AROUND 700 Scots households have been refused vital cost-of-living payments after being hit with benefits sanctions, it has been revealed.

The Scottish Sun reports that £650 was supposed to go to all vulnerable, low- income households on Universal Credit and other benefits.

The first payment of £326 was due to go to them at the beginning of September and the second sum is expected to be paid out between November 23-30.

Stats released under freedom of information, however, show the Department for Work and Pensions turned down 700 people in Scotland. No specific figure for Glasgow was given. 

Of these, 400 were not given the support solely due to sanctions. The others were denied the money due to sanctions and “other reasons”.

SNP MSP Natalie Don told the newspaper: "It is completely immoral that those most in need are being denied vital support as a direct result of cruel Westminster policies. During a cost-of-living crisis, this is nothing short of a scandal. The UK Government must urgently get these payments to all the people entitled to them.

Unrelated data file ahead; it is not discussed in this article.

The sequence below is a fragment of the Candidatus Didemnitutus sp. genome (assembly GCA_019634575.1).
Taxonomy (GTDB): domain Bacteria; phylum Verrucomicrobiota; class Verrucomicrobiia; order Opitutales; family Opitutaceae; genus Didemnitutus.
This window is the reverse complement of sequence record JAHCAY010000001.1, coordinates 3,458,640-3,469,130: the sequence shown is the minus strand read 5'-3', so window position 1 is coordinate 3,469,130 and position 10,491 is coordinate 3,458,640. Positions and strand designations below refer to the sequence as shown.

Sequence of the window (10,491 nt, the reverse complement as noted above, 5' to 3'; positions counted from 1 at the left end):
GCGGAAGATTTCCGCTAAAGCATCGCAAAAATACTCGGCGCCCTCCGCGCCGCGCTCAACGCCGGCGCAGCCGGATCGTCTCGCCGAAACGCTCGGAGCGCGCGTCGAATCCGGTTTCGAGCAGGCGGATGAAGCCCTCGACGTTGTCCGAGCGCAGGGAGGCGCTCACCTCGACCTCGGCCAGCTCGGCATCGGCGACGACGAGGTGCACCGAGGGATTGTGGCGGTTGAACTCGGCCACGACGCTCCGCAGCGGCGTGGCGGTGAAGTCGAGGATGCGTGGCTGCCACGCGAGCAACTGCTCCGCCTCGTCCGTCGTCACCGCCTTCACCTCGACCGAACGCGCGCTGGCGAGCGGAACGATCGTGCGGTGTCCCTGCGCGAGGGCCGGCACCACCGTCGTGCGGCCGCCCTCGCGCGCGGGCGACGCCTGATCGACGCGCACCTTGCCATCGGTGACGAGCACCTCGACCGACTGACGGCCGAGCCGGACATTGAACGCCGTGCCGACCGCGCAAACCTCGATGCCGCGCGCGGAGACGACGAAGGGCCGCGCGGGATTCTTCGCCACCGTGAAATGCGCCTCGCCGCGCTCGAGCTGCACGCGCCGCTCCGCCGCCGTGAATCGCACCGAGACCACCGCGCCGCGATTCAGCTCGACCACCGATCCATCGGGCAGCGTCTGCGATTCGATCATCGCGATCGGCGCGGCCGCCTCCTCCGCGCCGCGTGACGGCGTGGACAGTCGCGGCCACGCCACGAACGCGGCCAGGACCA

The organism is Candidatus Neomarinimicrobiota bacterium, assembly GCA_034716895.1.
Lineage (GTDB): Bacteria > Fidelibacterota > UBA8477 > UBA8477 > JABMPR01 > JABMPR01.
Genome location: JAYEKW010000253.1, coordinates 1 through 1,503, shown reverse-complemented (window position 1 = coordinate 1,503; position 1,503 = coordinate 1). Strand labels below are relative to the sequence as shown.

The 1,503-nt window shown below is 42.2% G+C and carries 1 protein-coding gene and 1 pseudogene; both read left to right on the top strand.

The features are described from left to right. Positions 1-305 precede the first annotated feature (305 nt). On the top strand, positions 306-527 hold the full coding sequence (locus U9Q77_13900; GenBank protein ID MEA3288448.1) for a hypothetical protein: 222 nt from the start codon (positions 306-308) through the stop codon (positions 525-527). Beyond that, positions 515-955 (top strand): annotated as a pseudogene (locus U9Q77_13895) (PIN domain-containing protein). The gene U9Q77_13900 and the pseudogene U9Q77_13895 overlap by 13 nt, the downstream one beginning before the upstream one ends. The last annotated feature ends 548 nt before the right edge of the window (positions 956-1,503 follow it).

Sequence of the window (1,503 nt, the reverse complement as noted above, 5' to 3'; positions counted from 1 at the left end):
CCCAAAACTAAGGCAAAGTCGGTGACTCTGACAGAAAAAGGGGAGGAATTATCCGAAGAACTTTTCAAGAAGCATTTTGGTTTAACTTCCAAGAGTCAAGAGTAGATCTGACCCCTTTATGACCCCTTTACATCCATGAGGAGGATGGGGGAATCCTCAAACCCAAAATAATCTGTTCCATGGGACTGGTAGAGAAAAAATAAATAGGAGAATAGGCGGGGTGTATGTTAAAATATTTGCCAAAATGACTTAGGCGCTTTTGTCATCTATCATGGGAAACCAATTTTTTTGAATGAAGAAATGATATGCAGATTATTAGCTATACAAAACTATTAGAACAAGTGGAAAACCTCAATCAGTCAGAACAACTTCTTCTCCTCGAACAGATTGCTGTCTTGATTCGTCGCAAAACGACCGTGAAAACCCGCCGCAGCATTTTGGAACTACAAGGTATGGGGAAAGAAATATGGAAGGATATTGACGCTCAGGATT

“By the Tories’ own admission, this payment was introduced for people who are desperately struggling. But they are being denied the support because of the Tories’ punitive sanction regime.”

It is understood to qualify for the first payment, households had to receive a benefit or tax credit between April 26 and May 25. For the second payment, they needed to be paid a benefit between August 26 and September 25. But anyone sanctioned in this period claimants won’t get the extra cash.

A DWP spokesperson said: “People are only sanctioned if they fail, without good reason, to meet the conditions they agreed to.

“Sanctions can often be resolved by re-engaging with the Jobcentre and attending the next appointment.

“Hardship payments are available to claimants who demonstrate they can’t meet their immediate needs as a result of their sanction.”

The DWP added more than 7.2 million cost-of-living payments worth around £2.4billion were processed in July.